Get Dirty


well said

Storyshucker

I’m going to be dirty today.

As a kid, Mama often met me on the back stoop as I came in from playing outside. With a broom in her hand she’d have me slowly turn in a circle while she brushed dirt from my blue jeans. She wasn’t against sweeping my bare legs either if I happened to be wearing shorts.

“Don’t bring that mess in this house.” She’d say. “Did you plan to get dirty?”

Well no. I hadn’t planned to. I was a kid. There was dirt. We met and fell in love. The end.

I remembered that this morning as I thought about where to plant some things in the yard. I still love dirt. Not potting soil in shiny garden-center bags. I don’t care for the sterile smell of plastic and perlite. I love real dirt. Earth.

One of the finest smells of spring is that…

View original post 303 more words

A Simple Hello


great

Storyshucker

The evening commute home was a scramble as people rushed and crushed onto the train fighting for a place to sit or stand.  A last-minute couple pushed through the door dropping tourist maps in their haste. Forced by the crowd to split up, the man went one way and the woman another.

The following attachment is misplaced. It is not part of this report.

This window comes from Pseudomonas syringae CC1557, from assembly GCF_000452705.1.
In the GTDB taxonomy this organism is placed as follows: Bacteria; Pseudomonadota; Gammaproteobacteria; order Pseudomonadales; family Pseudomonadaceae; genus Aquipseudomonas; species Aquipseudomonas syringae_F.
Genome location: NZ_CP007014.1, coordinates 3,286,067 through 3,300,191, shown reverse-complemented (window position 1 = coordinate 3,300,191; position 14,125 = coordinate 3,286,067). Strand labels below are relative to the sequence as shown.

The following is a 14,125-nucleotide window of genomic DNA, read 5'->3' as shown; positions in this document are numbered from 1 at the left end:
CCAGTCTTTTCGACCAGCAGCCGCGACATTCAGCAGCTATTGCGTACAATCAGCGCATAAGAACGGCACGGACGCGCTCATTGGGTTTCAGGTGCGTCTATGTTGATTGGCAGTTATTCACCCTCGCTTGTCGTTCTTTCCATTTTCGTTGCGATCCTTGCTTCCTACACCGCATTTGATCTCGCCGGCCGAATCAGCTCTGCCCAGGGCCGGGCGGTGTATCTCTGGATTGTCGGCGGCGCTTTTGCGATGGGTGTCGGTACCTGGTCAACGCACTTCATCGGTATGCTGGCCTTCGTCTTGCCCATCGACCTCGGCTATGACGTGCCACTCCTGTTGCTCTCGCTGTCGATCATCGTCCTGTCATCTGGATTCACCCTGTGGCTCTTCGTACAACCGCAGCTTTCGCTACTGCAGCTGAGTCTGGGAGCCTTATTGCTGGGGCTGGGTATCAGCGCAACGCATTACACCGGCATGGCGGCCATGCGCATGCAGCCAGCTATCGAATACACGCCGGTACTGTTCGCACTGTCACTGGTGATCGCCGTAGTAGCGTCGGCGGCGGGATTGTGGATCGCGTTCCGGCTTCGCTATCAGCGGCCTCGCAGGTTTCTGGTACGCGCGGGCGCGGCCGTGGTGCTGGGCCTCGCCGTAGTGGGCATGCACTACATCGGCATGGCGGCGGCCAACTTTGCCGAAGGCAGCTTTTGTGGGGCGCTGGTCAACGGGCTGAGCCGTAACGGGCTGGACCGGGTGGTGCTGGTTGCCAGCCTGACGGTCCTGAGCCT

The woman sat down in the last vacant seat next to where I stood and began to refold maps. Beside her sat a well-dressed business woman who appeared to read something work-related even after a day at the office. The two glanced briefly at each other, said nothing, and went back to their tasks of reading and map folding.

Things calmed as the train doors shut and people settled into seats or places to stand. As we waited for the train to depart, only the rustling of newspapers or the occasional ring of a cell phone could be heard…

View original post 489 more words

YOUNG LIEUTENANTS


As I ran against the crowd the intensity of the gun fire increased. I had to ask myself why I was not going in the opposite direction with the rest of the crowds. It was not a question worth asking at this point since I had to get back to the apartment and get the rest of the family. The city was under fire from the rebels and I was determined to get the entire family out before the rebels took control. I was a known government employee and my family had always been loyal to the government. We would not be safe under the new regime. I had promised to get every family member out of the city. I had made the mistake of getting my parents out before meeting my nephews who lived closer to the front.

My brothers were on duty at the front and I was responsible for the safety of the rest of family. At first it seemed like I was doing the logical thing. I got the sick and the older relatives out and left the fit and young for last. I was hoping that they could run faster than the crowds. We were a fit family, we were a military family. All the young men were expected to join the service so we were always ready for war.